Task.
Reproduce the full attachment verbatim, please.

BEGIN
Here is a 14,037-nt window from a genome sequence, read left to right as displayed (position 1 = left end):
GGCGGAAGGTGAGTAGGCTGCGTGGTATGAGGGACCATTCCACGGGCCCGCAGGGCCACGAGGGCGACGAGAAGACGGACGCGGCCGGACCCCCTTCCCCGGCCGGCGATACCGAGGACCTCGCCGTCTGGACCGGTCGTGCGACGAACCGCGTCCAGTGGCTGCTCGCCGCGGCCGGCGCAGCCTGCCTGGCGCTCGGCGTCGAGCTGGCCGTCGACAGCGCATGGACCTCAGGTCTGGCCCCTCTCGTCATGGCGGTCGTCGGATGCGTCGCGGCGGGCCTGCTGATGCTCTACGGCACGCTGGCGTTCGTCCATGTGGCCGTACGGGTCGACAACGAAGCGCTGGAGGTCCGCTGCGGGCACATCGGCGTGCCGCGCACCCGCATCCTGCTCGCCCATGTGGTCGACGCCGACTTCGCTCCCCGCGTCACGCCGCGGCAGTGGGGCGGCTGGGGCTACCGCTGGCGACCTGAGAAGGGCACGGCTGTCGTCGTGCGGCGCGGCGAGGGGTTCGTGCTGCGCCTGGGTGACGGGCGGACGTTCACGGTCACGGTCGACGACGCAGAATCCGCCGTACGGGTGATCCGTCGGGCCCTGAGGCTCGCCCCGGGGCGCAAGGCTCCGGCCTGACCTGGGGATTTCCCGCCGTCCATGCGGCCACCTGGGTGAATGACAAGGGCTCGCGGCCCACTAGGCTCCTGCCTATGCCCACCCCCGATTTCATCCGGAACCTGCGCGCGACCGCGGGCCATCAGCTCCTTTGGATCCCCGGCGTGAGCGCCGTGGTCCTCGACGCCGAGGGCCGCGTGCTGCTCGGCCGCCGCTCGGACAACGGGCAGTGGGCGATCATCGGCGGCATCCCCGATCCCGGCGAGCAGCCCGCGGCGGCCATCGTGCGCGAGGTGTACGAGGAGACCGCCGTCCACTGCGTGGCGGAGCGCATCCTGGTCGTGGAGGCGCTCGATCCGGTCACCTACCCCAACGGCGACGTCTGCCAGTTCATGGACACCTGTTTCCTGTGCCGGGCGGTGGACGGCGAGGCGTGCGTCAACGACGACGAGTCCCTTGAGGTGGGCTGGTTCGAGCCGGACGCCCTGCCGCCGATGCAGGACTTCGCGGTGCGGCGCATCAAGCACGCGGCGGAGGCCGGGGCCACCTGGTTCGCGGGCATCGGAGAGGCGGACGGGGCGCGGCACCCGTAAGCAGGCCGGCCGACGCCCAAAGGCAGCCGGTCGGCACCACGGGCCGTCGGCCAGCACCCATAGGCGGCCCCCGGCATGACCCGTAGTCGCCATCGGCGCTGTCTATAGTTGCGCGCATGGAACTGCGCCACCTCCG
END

Here is a 14,037-nt window from a genome sequence, read left to right as displayed (position 1 = left end):
GGCGGAAGGTGAGTAGGCTGCGTGGTATGAGGGACCATTCCACGGGCCCGCAGGGCCACGAGGGCGACGAGAAGACGGACGCGGCCGGACCCCCTTCCCCGGCCGGCGATACCGAGGACCTCGCCGTCTGGACCGGTCGTGCGACGAACCGCGTCCAGTGGCTGCTCGCCGCGGCCGGCGCAGCCTGCCTGGCGCTCGGCGTCGAGCTGGCCGTCGACAGCGCATGGACCTCAGGTCTGGCCCCTCTCGTCATGGCGGTCGTCGGATGCGTCGCGGCGGGCCTGCTGATGCTCTACGGCACGCTGGCGTTCGTCCATGTGGCCGTACGGGTCGACAACGAAGCGCTGGAGGTCCGCTGCGGGCACATCGGCGTGCCGCGCACCCGCATCCTGCTCGCCCATGTGGTCGACGCCGACTTCGCTCCCCGCGTCACGCCGCGGCAGTGGGGCGGCTGGGGCTACCGCTGGCGACCTGAGAAGGGCACGGCTGTCGTCGTGCGGCGCGGCGAGGGGTTCGTGCTGCGCCTGGGTGACGGGCGGACGTTCACGGTCACGGTCGACGACGCAGAATCCGCCGTACGGGTGATCCGTCGGGCCCTGAGGCTCGCCCCGGGGCGCAAGGCTCCGGCCTGACCTGGGGATTTCCCGCCGTCCATGCGGCCACCTGGGTGAATGACAAGGGCTCGCGGCCCACTAGGCTCCTGCCTATGCCCACCCCCGATTTCATCCGGAACCTGCGCGCGACCGCGGGCCATCAGCTCCTTTGGATCCCCGGCGTGAGCGCCGTGGTCCTCGACGCCGAGGGCCGCGTGCTGCTCGGCCGCCGCTCGGACAACGGGCAGTGGGCGATCATCGGCGGCATCCCCGATCCCGGCGAGCAGCCCGCGGCGGCCATCGTGCGCGAGGTGTACGAGGAGACCGCCGTCCACTGCGTGGCGGAGCGCATCCTGGTCGTGGAGGCGCTCGATCCGGTCACCTACCCCAACGGCGACGTCTGCCAGTTCATGGACACCTGTTTCCTGTGCCGGGCGGTGGACGGCGAGGCGTGCGTCAACGACGACGAGTCCCTTGAGGTGGGCTGGTTCGAGCCGGACGCCCTGCCGCCGATGCAGGACTTCGCGGTGCGGCGCATCAAGCACGCGGCGGAGGCCGGGGCCACCTGGTTCGCGGGCATCGGAGAGGCGGACGGGGCGCGGCACCCGTAAGCAGGCCGGCCGACGCCCAAAGGCAGCCGGTCGGCACCACGGGCCGTCGGCCAGCACCCATAGGCGGCCCCCGGCATGACCCGTAGTCGCCATCGGCGCTGTCTATAGTTGCGCGCATGGAACTGCGCCACCTCCG